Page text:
There is no logical reason for having a National Identity Register which contains what are, in IT terms, are a series of database keys which would allow the State to locate and unlock all manner of information about an individual let alone on which also provides, without legal restriction, a key which can be used by the provate sector to tag personal information in such a way as to allow it to be readily identified.
It’s this, and precisely, this related key infrastructure that I object to so much, that and the audit trail which allows the Government to track all requests for verification of your identity and which, therefore, makes real-time tracking of your movements and actions a real possibility.
This feature of the National Identity Register makes possible a whole range of things which would, if put into practice, create the single, most all-encompassing public surveillance system ever created – one capable of the most massive intrusions into your private life.
One Act of Parliament is not going to plunge us all into an Orwellian nightmare of state scrutiny of every aspect of our personal live, that’s true. In fact if only it were that simple as then the majority of people would see this Bill for what it really is – the biggest threat to civil liberties that we have ever faced.
It’s not a case with our rights and freedoms that it’s ‘here today and gone tomorrow’ rather we’ll see the slow and gradual erosion of freedom over time, one little piece at a time and every piece wrapped up and packaged just so, just in the right kind of terms and the right kind of language to make it all seem oh so very reasonable and rational.
Take a straightforward and very contemporary problem – how about the overpayment of £2bn in tax credits, most of which stems from ineffciencies in the tax credit system – people get overpaid due to simple human errors or, more often than not, because of a lag between their circumstances – and their income – changing and the system catching up with those changes.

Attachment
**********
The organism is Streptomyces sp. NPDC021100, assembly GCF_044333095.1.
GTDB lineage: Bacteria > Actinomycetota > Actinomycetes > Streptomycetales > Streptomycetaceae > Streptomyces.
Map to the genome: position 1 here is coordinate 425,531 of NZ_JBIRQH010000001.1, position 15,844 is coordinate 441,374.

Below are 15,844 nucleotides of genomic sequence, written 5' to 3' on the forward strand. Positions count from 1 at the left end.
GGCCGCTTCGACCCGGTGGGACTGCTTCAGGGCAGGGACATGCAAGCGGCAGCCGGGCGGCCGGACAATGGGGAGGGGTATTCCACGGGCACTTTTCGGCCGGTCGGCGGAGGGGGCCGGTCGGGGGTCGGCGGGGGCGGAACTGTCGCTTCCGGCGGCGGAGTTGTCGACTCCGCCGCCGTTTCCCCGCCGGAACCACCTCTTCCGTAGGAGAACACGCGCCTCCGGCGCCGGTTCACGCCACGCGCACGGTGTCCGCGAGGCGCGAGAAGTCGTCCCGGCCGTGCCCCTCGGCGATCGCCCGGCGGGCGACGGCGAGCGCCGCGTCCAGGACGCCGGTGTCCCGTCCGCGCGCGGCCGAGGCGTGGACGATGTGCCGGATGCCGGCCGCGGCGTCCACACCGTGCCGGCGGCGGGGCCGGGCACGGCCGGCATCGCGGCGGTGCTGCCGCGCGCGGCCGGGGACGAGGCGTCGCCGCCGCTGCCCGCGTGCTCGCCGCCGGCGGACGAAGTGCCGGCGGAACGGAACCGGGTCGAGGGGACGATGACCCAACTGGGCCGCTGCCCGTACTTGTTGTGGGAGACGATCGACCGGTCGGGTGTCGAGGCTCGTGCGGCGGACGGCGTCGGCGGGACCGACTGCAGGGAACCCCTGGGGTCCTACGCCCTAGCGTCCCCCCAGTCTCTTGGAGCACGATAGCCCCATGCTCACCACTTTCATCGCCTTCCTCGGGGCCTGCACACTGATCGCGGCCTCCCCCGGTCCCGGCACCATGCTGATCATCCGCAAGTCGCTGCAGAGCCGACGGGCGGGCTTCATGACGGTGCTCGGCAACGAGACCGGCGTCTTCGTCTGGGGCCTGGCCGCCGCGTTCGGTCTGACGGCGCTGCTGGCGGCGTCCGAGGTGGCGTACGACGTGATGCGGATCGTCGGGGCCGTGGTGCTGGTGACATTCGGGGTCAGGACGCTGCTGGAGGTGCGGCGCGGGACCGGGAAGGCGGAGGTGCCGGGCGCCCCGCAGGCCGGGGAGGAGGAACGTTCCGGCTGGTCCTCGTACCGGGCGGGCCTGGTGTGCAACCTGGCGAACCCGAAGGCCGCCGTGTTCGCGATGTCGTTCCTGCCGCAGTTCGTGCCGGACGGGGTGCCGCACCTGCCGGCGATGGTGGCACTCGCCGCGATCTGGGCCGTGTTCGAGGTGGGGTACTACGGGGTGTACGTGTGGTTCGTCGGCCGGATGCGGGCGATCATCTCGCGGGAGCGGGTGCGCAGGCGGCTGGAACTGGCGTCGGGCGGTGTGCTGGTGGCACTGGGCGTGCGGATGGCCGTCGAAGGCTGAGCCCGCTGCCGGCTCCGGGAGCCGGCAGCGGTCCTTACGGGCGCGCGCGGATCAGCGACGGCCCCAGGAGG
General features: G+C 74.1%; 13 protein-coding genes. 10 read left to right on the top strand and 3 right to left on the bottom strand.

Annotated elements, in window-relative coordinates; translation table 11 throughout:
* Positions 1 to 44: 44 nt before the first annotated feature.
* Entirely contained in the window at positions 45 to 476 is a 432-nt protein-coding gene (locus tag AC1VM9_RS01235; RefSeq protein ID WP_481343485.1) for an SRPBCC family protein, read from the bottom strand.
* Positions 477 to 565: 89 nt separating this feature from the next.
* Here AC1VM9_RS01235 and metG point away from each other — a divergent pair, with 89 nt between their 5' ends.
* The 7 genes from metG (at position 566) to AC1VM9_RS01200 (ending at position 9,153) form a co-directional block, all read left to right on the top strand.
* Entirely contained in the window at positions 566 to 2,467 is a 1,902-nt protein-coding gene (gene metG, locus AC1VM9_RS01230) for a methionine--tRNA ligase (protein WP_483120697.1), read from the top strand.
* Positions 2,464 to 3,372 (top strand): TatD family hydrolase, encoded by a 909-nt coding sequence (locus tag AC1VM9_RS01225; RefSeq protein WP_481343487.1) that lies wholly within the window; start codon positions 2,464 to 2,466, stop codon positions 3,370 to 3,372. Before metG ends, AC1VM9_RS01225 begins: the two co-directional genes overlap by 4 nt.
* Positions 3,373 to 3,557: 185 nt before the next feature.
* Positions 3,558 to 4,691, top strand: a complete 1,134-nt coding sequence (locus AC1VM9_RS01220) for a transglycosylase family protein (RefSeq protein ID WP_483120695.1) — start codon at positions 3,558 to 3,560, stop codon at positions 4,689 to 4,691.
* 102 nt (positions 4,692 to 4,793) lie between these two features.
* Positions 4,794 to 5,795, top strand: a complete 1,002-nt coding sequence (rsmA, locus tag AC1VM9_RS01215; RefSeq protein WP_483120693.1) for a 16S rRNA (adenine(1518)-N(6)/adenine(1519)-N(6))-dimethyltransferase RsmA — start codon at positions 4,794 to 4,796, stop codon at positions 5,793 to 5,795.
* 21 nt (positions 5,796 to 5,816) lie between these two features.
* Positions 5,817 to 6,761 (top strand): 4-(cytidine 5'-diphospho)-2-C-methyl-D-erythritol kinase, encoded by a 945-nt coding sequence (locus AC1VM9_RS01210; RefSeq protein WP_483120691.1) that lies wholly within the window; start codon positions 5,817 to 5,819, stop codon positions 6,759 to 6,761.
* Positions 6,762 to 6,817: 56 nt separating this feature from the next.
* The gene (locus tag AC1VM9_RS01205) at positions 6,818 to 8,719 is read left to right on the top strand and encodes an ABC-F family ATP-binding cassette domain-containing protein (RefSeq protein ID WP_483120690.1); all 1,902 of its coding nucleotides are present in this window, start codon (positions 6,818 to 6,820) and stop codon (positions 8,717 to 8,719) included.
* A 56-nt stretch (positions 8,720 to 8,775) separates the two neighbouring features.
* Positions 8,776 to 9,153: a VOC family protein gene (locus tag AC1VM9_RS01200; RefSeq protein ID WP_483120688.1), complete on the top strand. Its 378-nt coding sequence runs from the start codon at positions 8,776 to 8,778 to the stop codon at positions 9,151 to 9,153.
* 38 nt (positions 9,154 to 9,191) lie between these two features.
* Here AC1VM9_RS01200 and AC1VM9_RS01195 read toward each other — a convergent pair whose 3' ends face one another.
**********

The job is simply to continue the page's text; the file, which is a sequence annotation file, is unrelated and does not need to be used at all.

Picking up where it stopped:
Wouldn’t it solve this problem if, say for instance, the Inland Revenue could make automtic adjustments to these payments without relying on people to report changes in income by being permitted, instead, to monitor salary payments as they hit your bank account? Think of the convenience of it all, of never having to worry that they may have got a payment wrong because your salary is tracked authomatically as it reaches your bank account and all thanks to the wonders of the National Identity Register.
How many people do you think would swallow that particular argument? How many would justify just such an intrusion on the grounds that ‘you have nothing to worry about, if you’ve nothing to hide?’
What then if we apply this same idea to the matter of benefit fraud? The principle is pretty much the same – if you bank account(s) show income arriving which you’ve not declared then ergo, it must be fraud and, once again, if you’ve nothing to hide you’ve nothing to fear.
But then, people don’t just defraud the system by failing to declare income, the also do it by – for example – claiming incapacity benefit or disability benefits to which they’re not legitimately entitled.
What should we do here? I know, why not permit doctor’s working for the DSS to have access to claimant’s medical records? After all, its easily done thanks to the recording of NHS Registration numbers on the register and, yet again, if you’ve nothing to hide then you’ve nothing to fear.
Ah, but, none of this eats in to the ‘cash-in-hand’ economy does it? Except that how many of even think about the information being gathered everytime we hand over a ‘loyalty card’ at the supermarket – you think that all that’s being tracked is your points and not the complete record of everything you purchased and how much you spent?
And how many shops now ask you for your name and address details when you buy something ‘just for their records’ or so the can notify you of any ‘special offers’ which might interest you?
How far away do you think we are from those same shops saying – oh, don’t worry about giving us your details, we’ll just scan them straight off your ID card…
… and when enough shops are doing that how difficult then is it concieve of the argument that we might, just might, be able to track down people defrauding the system via the ‘black economy’ if only we could use the data that’s own their to look for ‘anomalies’ in what they’re buying and how much they’re spending.
“Mr Smith – our records show that you recieve £150 a week in benefits yet it seems that your expediture is currently running at £300 per week and we know you don;t have any loans or savings – care to explain that?”
And all because if you have nothing to hide then you have nothing to fear.
Drip. Drip. Drip…
There goes your civil rights and your freedoms and all without ever realising just how much you’re losing as it all slips slowly away – because every time the State comes back with a new suggestion for how it could use the data it can access via the National Identity Register it all seems so very reasonable, such small things, in fact just the kind of things that you have no reason to fear…
…because you’ve got nothing to hide.
Now to be fair to Monjo, he’s by no means wholly ignorant of the possibilities – why else would he note, at the end of his piece, Juvenal’s warning – Quis custodiet ipsos custodes?.
Who Guards the Guardians? If not us then, indeed, who?
I wonder if anything written here may change his mind?